2023: INEC calls for collaborative efforts in fighting misinformation, disinformation

Okoye said that while the country continues to prepare for the 2023 general election, the commission would rely on the support of all stakeholders and friends of Nigeria to overcome the identified challenges.

Festus Okoye

The Independent National Electoral Commission (INEC), on Saturday called for collaborative effort from critical stakeholders in fighting what it called spectre of misinformation and disinformation ahead of the 2023 general elections.

Mr Festus Okoye, National Commissioner for Information and Voter Education, INEC, made the call in Abuja, at a one-day INEC, Media/CSO interface on Identifying and Mitigating Flashpoints of Electoral Misinformation and Disinformation.

The News Agency of Nigeria (NAN) reports that the interface was organised by the International Press Centre (IPC), and funded by the European Union, under Component 4: Support to the media of the EU support to Democratic Governance in Nigeria-Phase 2 (EU-SDGN II) project.

Okoye said that while the country continues to prepare for the 2023 general election, the commission would rely on the support of all stakeholders and friends of Nigeria to overcome the identified challenges.

He noted that resort to misinformation and disinformation would not help in the growth and sustenance of the electoral and democratic process.

“All the critical stakeholders must rise and fight the spectre of misinformation and disinformation.

“It is important to verify information before sharing. The Commission believes that the antidote to fake news is greater openness and transparency.

“While the commission remains true to its commitment to openness and transparency, the media and all the critical stakeholders must resist deliberate falsehood aimed at de-legitimising the commission and the electoral process,” he said.

Earlier in his opening remarks, Mr Lanre Arogundade, Executive Director, IPC, said that the interface was holding within the context of the need to make appropriate strategic response to the twin-menace so that the worst of information disorder does not envelope the electoral landscape.

Arogundade noted that INEC, agreeing to the idea of the interface, showed that there was a mutual concern about the damaging effect of disinformation and misinformation.

“Although, the INEC Commissioner for Information and Voter Education, Mr. Festus Okoye, whose presence here today we deeply appreciate, will still speak in detail on flashpoints of electoral disinformation and misinformation, let me venture to say that if unchecked, it could lead to lack of trust in the electoral process and unwelcome disruptions.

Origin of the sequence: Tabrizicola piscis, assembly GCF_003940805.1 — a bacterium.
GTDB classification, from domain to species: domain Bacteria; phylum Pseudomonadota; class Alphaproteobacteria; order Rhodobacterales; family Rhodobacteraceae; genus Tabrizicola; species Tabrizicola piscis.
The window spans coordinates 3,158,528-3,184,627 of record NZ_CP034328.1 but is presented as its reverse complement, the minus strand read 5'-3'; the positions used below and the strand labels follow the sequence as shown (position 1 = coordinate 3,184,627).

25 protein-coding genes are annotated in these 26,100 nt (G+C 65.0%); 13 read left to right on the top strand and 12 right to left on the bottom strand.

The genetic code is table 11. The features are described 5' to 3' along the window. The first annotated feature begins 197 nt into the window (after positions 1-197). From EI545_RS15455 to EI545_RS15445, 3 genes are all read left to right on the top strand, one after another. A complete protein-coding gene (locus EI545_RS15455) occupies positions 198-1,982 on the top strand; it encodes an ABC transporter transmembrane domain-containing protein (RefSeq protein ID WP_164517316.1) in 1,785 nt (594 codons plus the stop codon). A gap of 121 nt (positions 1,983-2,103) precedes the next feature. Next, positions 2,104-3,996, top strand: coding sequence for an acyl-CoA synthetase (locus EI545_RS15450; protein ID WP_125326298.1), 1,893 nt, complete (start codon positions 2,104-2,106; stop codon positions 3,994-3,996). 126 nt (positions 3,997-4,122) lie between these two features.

“For us in the media, it is also a straight forward case that we cannot effectively perform the function of providing citizens with the information they need to make informed choices at elections, if the same citizens are confused about what to believe and what not to believe.

“The media task in the above regard is further complicated by the penchant of the politicians to tell blatant lies to score cheap political points.

“Against this background, the expected result 5 of Component 4: Support to Media of the European Union Support to Democratic Governance in Nigeria (EU-SDGNII) is that ‘Media professional capacity to deal with electoral misinformation and disinformation is strengthened’.

“The specific objective of the component is to ensure that, ‘The Media, including New and Social Media’, provide fair, accurate, ethical and inclusive coverage of the Electoral Process,” he said.

Arogundade said that the interface, therefore, is one of the important steps being taken by the IPC, as the lead partner of component 4 towards the attainment of the result.

He added that the matters arising from the interface would also contribute to the design of appropriate fact-checking tools and messages through short videos, hackathons and other ICE materials on combating fake news in the electoral process.

“It is our expectation that this interface will lead to the development of collaborative strategies by the media, the CSOs and INEC on curbing electoral disinformation and misinformation,” he further said.

Meanwhile, in his remarks, Prof. Jibrin Ibrahim, Chairman of the occasion and Senior Fellow, Centre for Democracy and Development (CDD), said “today we live in what is called the post-truth world.”

Ibrahim explained that the post-truth world is a world where the information system had become so corrupt and infiltrated by falsehood.

He therefore said that the interface was apt and very important as three key players, the electoral management body, the media and the Civil Society converged.

According to him, “we have to map a way forward out of the dangers that lie ahead of a new world characterised by abundance of fake news, dangerous speech, manipulation of information, leading to misinformation and disinformation.

“And this in very profound way threatens democracy. For democracy to work, the opinion people make must be fact based, truthful and reflect what is going on.”